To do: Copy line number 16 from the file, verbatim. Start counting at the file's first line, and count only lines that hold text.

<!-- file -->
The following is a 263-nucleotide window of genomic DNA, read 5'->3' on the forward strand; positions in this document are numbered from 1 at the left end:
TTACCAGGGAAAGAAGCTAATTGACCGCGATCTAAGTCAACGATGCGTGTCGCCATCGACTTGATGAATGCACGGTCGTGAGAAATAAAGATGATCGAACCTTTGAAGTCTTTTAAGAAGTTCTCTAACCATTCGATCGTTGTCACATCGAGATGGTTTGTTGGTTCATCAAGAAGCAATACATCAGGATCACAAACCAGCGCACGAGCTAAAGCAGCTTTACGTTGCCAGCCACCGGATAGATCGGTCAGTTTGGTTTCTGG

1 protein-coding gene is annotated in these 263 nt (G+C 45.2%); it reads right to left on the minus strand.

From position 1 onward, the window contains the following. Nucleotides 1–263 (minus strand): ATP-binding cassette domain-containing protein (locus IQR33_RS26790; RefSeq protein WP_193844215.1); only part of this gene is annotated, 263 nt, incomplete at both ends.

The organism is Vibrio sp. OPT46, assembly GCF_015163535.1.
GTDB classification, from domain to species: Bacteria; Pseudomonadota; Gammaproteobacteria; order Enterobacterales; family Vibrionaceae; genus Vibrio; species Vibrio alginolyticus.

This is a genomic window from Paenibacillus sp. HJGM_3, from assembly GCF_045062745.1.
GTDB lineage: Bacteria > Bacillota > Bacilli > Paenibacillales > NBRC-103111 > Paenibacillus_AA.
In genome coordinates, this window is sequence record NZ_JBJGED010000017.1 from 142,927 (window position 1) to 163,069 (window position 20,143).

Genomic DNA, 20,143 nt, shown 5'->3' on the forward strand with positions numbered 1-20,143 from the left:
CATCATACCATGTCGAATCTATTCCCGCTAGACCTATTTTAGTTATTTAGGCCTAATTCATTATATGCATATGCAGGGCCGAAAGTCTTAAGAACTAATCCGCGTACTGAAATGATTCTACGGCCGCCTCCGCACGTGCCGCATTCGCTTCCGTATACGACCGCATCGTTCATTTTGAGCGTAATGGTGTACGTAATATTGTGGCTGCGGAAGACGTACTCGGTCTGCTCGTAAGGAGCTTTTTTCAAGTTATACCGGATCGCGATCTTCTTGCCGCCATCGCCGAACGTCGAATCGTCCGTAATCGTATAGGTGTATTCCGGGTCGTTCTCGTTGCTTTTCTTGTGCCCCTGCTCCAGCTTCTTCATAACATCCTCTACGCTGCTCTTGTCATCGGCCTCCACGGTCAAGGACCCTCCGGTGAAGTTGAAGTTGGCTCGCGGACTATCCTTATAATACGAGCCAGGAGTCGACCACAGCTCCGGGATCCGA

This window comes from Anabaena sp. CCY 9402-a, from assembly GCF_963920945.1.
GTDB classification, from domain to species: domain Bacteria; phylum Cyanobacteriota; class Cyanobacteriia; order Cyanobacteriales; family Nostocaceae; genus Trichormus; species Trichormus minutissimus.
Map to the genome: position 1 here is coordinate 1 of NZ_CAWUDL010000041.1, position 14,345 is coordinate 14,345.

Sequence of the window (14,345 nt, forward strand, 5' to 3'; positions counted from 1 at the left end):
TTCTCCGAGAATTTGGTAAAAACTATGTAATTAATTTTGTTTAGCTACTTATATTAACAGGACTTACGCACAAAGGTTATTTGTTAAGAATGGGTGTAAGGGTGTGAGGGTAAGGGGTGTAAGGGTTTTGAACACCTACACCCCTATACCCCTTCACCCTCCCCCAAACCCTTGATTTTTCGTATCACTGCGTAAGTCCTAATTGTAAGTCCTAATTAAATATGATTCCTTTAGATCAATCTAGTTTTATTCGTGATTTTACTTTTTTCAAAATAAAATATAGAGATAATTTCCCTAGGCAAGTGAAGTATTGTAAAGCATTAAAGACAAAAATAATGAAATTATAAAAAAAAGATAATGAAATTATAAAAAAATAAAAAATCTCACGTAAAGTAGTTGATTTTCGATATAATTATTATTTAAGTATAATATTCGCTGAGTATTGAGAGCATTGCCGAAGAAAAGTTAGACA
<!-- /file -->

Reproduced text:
TTCTCCGAGAATTTGGTAAAAACTATGTAATTAATTTTGTTTAGCTACTTATATTAACAGGACTTACGCACAAAGGTTATTTGTTAAGAATGGGTGTAAGGGTGTGAGGGTAAGGGGTGTAAGGGTTTTGAACACCTACACCCCTATACCCCTTCACCCTCCCCCAAACCCTTGATTTTTCGTATCACTGCGTAAGTCCTAATTGTAAGTCCTAATTAAATATGATTCCTTTAGATCAATCTAGTTTTATTCGTGATTTTACTTTTTTCAAAATAAAATATAGAGATAATTTCCCTAGGCAAGTGAAGTATTGTAAAGCATTAAAGACAAAAATAATGAAATTATAAAAAAAAGATAATGAAATTATAAAAAAATAAAAAATCTCACGTAAAGTAGTTGATTTTCGATATAATTATTATTTAAGTATAATATTCGCTGAGTATTGAGAGCATTGCCGAAGAAAAGTTAGACA